Rally the entire workforce for effective change management
Business leaders make constant efforts to transform their organizations. The need to change is obvious to those at the top, who realize that continuously adapting the offering and processes is a matter of survival. But people on the ground are often exhausted and frustrated by the incessant succession of change projects. Organizations become less able to adapt as the workforce becomes demoralized and skeptical and begins to adopt a “wait and see” attitude. Transformation projects thus often appear to be a tug of war between management and employees.
However, this situation is not inevitable. A number of CEOs have demonstrated the strength of participative approaches. Vineet Nayar, CEO of HCL Technologies, for instance, managed to grow revenues at an annual pace of 20 percent at the peak of the financial crisis with his “employees first” approach. Other CEOs, such as Richard Teerlink at the head of Harley-Davidson and John Shook in charge of the joint-venture between General Motors and Toyota in the eighties, also used participative techniques to give a big shot in the arm to their change programs. Re-empowering employees was instrumental in liberating energy in the organization and thereby achieving remarkable results.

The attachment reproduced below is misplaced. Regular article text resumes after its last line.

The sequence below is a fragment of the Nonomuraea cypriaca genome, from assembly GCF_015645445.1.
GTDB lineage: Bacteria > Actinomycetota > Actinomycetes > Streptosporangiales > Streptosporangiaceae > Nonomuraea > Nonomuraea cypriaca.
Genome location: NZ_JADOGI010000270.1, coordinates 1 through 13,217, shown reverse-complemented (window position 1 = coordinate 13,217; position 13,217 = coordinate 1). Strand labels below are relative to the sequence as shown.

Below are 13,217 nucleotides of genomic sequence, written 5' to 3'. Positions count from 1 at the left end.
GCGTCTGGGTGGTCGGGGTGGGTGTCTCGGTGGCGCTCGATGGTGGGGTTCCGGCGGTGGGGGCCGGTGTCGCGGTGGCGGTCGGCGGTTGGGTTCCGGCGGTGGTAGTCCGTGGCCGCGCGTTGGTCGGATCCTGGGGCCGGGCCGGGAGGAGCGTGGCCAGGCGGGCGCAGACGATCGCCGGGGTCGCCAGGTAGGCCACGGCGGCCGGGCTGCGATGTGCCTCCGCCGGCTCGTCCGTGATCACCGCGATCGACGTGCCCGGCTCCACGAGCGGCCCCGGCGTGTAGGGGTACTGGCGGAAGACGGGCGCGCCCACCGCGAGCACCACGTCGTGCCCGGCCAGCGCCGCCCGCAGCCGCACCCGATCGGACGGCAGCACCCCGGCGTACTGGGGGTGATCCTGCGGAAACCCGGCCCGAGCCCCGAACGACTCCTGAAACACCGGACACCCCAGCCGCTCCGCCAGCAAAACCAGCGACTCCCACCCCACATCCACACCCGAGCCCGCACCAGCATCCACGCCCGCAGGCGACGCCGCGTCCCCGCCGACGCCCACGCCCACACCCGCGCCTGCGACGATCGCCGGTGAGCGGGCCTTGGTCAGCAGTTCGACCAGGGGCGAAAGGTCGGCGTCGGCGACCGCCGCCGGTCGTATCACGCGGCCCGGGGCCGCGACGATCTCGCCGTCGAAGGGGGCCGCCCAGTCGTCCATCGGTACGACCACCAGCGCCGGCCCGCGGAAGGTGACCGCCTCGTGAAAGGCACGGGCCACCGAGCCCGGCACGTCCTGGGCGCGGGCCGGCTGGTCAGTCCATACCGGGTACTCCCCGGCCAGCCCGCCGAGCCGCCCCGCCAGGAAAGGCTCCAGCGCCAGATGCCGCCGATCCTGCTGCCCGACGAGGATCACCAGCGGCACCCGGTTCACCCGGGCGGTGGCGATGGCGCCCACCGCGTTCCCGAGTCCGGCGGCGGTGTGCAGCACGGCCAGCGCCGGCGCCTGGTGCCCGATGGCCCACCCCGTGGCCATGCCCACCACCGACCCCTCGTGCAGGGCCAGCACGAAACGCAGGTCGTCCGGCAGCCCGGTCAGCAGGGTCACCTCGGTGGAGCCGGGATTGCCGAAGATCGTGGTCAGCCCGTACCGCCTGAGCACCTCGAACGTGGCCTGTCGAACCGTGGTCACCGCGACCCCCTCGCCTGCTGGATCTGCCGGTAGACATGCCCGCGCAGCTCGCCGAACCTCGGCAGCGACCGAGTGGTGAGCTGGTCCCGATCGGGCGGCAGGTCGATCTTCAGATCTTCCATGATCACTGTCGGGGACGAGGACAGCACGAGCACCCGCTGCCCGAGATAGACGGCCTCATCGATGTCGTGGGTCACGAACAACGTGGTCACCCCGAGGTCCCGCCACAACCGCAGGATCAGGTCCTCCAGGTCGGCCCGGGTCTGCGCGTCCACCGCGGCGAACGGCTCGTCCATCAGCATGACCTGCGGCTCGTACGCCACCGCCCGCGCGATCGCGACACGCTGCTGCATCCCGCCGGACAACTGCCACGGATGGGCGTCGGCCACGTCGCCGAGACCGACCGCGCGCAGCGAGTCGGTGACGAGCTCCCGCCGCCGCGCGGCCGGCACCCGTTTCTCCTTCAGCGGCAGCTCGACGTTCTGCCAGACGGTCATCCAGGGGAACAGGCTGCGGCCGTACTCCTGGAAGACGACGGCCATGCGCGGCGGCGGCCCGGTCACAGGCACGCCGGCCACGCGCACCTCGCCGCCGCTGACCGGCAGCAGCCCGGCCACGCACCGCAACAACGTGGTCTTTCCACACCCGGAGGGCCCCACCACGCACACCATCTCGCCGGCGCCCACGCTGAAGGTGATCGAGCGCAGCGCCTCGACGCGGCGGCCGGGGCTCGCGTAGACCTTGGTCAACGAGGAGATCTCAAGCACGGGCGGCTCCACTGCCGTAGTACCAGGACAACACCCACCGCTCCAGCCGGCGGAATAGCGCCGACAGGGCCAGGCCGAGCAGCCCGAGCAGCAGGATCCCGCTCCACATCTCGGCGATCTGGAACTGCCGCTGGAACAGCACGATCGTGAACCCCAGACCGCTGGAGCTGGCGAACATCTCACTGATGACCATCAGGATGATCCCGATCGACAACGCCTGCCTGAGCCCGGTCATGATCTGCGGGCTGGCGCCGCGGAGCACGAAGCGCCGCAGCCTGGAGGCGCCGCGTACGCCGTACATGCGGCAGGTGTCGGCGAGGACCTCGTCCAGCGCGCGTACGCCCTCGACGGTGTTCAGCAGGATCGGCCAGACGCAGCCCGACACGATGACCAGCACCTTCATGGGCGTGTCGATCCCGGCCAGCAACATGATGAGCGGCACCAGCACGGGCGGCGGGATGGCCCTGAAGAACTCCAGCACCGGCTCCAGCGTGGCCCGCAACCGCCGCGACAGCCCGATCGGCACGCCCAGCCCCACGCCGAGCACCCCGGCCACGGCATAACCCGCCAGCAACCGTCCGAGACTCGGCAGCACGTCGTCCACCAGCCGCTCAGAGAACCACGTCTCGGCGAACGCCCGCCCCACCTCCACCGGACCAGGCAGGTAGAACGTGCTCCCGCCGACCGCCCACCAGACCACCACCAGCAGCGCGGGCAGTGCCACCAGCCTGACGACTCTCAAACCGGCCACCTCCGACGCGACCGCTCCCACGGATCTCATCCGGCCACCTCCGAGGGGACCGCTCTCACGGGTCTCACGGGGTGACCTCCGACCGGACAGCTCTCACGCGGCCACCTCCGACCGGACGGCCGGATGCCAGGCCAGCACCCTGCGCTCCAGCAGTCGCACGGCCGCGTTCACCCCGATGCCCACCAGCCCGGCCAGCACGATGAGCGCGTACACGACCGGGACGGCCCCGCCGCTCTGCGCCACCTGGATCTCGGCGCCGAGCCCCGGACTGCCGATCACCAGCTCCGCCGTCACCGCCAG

To get people engaged, these CEOs worked unrelentingly to put three basic convictions into practice:
- “Constant change is a matter of survival and everyone must pitch in to succeed."
- “We can’t succeed unless we trust each other.”
- “Everyone, regardless of hierarchical level, must help find solutions to the company’s problems.”
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